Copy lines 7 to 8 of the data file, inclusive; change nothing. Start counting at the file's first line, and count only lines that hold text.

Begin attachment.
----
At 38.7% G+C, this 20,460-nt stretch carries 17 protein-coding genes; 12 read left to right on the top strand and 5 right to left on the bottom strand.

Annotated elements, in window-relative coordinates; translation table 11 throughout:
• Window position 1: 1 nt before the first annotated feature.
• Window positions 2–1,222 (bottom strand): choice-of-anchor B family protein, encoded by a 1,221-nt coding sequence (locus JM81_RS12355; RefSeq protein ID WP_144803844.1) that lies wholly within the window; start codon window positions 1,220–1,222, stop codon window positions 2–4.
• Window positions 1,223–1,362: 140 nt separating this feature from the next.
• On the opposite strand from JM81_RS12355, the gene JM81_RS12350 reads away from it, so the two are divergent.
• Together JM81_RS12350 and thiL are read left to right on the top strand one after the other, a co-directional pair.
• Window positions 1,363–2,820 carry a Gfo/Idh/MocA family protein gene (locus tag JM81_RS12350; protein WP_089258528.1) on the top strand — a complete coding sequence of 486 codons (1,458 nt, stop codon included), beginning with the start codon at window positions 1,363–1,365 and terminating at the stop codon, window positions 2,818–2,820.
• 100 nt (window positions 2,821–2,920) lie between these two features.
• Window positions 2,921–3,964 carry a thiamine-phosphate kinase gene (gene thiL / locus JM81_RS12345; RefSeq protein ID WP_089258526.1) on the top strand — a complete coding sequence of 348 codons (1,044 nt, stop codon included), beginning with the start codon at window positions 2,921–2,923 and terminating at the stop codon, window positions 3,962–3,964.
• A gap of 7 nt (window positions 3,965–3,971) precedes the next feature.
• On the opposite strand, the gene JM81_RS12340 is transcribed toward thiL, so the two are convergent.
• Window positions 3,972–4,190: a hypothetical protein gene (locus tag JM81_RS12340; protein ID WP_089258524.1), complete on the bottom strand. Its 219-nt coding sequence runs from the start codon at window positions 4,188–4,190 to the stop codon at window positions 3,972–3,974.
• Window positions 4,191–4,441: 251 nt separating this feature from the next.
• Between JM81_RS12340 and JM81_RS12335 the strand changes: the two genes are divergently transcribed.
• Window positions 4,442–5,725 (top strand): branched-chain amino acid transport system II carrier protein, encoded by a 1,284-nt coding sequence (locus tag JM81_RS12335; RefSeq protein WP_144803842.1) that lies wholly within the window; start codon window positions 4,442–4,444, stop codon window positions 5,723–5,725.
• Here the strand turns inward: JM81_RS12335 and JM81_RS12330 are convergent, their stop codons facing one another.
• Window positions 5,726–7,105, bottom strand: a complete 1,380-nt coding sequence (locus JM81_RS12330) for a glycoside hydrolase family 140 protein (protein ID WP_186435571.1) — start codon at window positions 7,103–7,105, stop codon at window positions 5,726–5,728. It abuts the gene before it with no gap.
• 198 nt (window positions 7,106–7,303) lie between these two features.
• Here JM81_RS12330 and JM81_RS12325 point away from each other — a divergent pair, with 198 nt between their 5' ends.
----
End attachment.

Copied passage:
• Together JM81_RS12350 and thiL are read left to right on the top strand one after the other, a co-directional pair.
• Window positions 1,363–2,820 carry a Gfo/Idh/MocA family protein gene (locus tag JM81_RS12350; protein WP_089258528.1) on the top strand — a complete coding sequence of 486 codons (1,458 nt, stop codon included), beginning with the start codon at window positions 1,363–1,365 and terminating at the stop codon, window positions 2,818–2,820.